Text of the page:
In Cage Choral Music, Bracketing Time And Minding Stopwatches

An excerpt from John Cage’s Four2 for soprano-alto-tenor-bass choir.

John Cage: Choral Works. Latvian Radio Choir (Sigvards Kļava, music director). Ondine ODE 1402-2.

DIGITAL REVIEW — For those of us who mainly know the John Cage of the Sonatas and Interludes and other music for prepared piano, a release devoted exclusively to Cage’s choral music might come as a surprise. But that is because, as Cage scholar James Pritchett points out, the composer wrote only two works of the kind: Hymns and Variations for 12 voices, and Four2 for soprano-alto-tenor-bass choir. Other pieces, like Four6 and Five, were composed for unspecified instruments but are suitable for chorus. Those four pieces are interpreted and crystallized in John Cage: Choral Works, a new recording by the Grammy-winning Latvian Radio Choir, out now on the Ondine label. Sigvards Kļava conducts the 24-piece ensemble.

The bulk of the album consists of music from the latter years of Cage’s long fascination with aleatory procedures and different kinds of indeterminacy. Cage’s quintessential ethos of chance not only reimagines two of the pieces through choral forces — including the 30-minute centerpiece, Four6 — but allows for novel interpretations of all the selections, especially the three “number pieces” on the program.

Between 1987 and his death in 1992, Cage composed 40 pieces identified by the number of performers each requires; the superscript numerals indicate that there’s more than one for the same number of performers; Four6, for example, is the sixth composition for four instrumentalists.

For these so-called “number pieces,” Cage dispensed with time signatures or bar lines; instead, he indicated “time brackets,” containing the barest musical material — usually a single note, as Pritchett writes in the liner notes for the album. The performers start and finish playing at unspecified moments within the duration of each bracket. It depends on them, stopwatch in hand, to choose exactly when they come in and out.

If this sounds like avant-garde tomfoolery, the magic is in the sprightliness of the performance and the variety of sounds inherent in each piece, particularly when the instrumentation is not fixed. There has been interest in the number pieces recently: In a 2021 four-CD set by the London-based ensemble Apartment House, the medium-sized pieces — between five and 14 players — are tackled, including four different versions of Five (1988).

The Latvian Radio Choir’s performance of Five assigns several singers to each part. As in Four2 (1990), the voices trickle onto a canvas that stretches through glacial time. The choir gives the illusion of a long-breathed line suspended in the air, as each vocal section weaves in and out of the accumulating texture. This choral interpretation of Five also brings to mind the closely juxtaposed voices of Ligeti’s Lux Aeterna, but without the dynamic shifts and wider pitch range.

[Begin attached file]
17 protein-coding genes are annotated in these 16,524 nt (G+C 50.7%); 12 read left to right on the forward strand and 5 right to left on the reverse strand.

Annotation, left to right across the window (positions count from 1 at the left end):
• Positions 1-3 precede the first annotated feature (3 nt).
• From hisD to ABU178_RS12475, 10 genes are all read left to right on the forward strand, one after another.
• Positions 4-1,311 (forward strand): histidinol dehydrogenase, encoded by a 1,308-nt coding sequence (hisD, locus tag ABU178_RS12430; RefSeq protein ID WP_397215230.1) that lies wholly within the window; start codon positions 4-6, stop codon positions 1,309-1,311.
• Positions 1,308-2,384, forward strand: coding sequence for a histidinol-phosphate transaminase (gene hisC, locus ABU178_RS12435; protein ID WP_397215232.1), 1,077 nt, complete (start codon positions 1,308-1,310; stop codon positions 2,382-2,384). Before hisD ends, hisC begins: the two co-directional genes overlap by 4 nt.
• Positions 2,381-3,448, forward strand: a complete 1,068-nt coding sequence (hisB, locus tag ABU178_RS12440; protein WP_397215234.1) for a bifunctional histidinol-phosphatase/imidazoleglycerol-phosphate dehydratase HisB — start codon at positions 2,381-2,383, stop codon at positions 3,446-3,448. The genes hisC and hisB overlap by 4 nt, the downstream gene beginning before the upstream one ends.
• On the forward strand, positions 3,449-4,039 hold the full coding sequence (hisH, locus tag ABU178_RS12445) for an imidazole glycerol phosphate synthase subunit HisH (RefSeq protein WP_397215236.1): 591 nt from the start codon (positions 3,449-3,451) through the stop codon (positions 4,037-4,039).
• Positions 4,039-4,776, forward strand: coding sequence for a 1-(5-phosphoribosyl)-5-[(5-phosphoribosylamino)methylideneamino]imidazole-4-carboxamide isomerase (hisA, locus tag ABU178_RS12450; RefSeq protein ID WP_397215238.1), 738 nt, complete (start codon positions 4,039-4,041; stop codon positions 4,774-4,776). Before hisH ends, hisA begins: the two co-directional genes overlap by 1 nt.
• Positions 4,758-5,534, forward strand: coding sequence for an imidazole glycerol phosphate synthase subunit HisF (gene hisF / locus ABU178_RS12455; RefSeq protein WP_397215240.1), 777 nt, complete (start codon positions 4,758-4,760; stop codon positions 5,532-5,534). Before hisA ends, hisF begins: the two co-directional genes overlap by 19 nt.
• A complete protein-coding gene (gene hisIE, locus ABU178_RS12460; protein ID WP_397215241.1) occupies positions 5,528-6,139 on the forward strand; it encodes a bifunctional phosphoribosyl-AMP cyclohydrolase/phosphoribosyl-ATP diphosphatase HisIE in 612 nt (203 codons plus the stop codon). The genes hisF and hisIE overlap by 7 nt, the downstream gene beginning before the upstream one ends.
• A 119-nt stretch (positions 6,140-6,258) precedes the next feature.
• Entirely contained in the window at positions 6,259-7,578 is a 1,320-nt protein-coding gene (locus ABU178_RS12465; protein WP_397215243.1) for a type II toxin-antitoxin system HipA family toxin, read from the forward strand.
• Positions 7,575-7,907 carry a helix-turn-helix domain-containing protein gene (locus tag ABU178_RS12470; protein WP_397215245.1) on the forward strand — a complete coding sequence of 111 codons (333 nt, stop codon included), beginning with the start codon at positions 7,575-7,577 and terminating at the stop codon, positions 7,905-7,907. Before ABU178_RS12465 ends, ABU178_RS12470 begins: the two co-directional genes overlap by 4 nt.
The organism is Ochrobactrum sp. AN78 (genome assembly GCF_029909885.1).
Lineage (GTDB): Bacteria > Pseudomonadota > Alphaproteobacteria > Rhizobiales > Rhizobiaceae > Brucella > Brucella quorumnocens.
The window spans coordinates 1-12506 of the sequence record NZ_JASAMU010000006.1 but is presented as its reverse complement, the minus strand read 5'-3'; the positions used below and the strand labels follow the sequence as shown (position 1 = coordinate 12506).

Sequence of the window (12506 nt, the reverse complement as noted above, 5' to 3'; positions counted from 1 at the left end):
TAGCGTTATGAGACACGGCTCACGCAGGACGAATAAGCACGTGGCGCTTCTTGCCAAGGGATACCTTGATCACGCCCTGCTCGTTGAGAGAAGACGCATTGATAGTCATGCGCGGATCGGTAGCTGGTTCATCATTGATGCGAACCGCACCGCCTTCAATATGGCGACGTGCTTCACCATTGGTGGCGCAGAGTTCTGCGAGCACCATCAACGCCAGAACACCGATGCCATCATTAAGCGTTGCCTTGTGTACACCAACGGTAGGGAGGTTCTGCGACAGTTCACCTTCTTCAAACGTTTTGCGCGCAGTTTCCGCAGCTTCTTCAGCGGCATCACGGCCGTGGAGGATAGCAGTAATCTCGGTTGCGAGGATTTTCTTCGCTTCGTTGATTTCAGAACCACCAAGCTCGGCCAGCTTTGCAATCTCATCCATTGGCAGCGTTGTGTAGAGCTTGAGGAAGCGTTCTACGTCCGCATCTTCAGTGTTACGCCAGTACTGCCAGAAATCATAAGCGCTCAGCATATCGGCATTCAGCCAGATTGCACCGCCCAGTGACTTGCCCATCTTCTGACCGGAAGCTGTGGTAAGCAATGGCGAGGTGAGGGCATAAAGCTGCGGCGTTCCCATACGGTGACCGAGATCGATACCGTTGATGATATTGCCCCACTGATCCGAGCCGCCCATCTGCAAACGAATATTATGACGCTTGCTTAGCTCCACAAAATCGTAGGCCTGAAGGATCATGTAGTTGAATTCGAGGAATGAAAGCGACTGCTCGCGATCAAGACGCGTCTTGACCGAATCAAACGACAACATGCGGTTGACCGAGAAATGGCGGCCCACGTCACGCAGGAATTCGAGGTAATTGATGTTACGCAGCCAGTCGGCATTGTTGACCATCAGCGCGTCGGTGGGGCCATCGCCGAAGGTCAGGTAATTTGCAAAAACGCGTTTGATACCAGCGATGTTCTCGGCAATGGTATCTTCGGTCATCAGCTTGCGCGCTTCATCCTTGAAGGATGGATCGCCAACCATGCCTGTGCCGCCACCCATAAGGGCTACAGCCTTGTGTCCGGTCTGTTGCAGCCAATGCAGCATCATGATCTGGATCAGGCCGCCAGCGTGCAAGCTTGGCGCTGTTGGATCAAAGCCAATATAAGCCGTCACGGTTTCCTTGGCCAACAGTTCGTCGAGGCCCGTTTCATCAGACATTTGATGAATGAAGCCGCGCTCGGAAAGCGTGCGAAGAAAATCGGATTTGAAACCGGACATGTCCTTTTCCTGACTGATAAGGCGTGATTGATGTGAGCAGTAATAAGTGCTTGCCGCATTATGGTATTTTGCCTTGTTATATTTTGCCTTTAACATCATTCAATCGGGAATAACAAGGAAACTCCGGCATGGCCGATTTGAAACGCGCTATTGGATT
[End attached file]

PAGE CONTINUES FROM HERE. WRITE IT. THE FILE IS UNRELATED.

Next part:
John Cage in 1988.

It is stunning how Four6 (1992), composed with the same bracket technique, lends itself to a completely different sound palette. Cage instructs each performer — in the recording, each section within the SATB choir — to choose “twelve different sounds with fixed characteristics,” like amplitude and overtone structure. Following these parameters, the Latvian Radio Choir has just about assembled a compendium of extended techniques for the voice.

Their Four6 consists of animalistic sounds organized into Cage’s flexible brackets. There are low, grating noises; nasal quacking; purring and caterwauling; rhythmic breathing; insectoid clicking and buzzing; overtones that appear to materialize from thin air; teetering female chirps, whistling, hisses, and trills; several patterns of vocal undulation; frightening mock wailing; sepulchral drones; gasping, breathed-in notes, and other aspirated sounds.

But the roughness of the unorthodox vocals is controlled within medium dynamics; the performance shepherds sounds and noises that are eerie but never too loud into an ecosystem in which the patterns finally trace a loose structural arch. Think of it as a sonic companion to The Garden of Earthly Delights, which is again reminiscent of Ligeti: The Boschian horror, apocalyptic visions, and wicked humor of Ligeti’s Le Grand Macabre, Aventures, and Nouvelles Aventures are hinted in the Latvian’s Four6. A séance of two 20th-century mavericks across the Atlantic.

The oldest selection, cut from an entirely different cloth — actually from another composer — is the Hymns and Variations (1979). Cage’s intention was to revise a piece of early American music in a way “that would let it keep its flavor at the same time that it would lose what was so obnoxious to me,” as Pritchett quotes him. The early music he chose was “Old North” and “Heath,” two hymns by the 18th-century composer William Billings. The thing that was “obnoxious” to Cage? Their harmonic tonality. Cage filtered the old hymns through a method of subtraction whereby he selected which notes to keep, which to extend, and which to leave out, substituting silences for the excised notes. 

The Latvian Radio Choir performs an array of Cage choral works on its new CD.

On the recording, the voices sweetly hocket from one end of the room to the other; although the use of fewer voices makes the piece feel more intimate than the others, the reverberation suggests the spaciousness of the room, with the 12 singers complementing each other. The variations, five per hymn, further rearrange, clip, and distort the hymns, making for a fascinating experiment in how much one can tamper with an existing composition without losing its essence. The result is a work of serene, slowly unfolding beauty, gossamer textures, and minimalist delight, lingering on the newfound silences between the notes.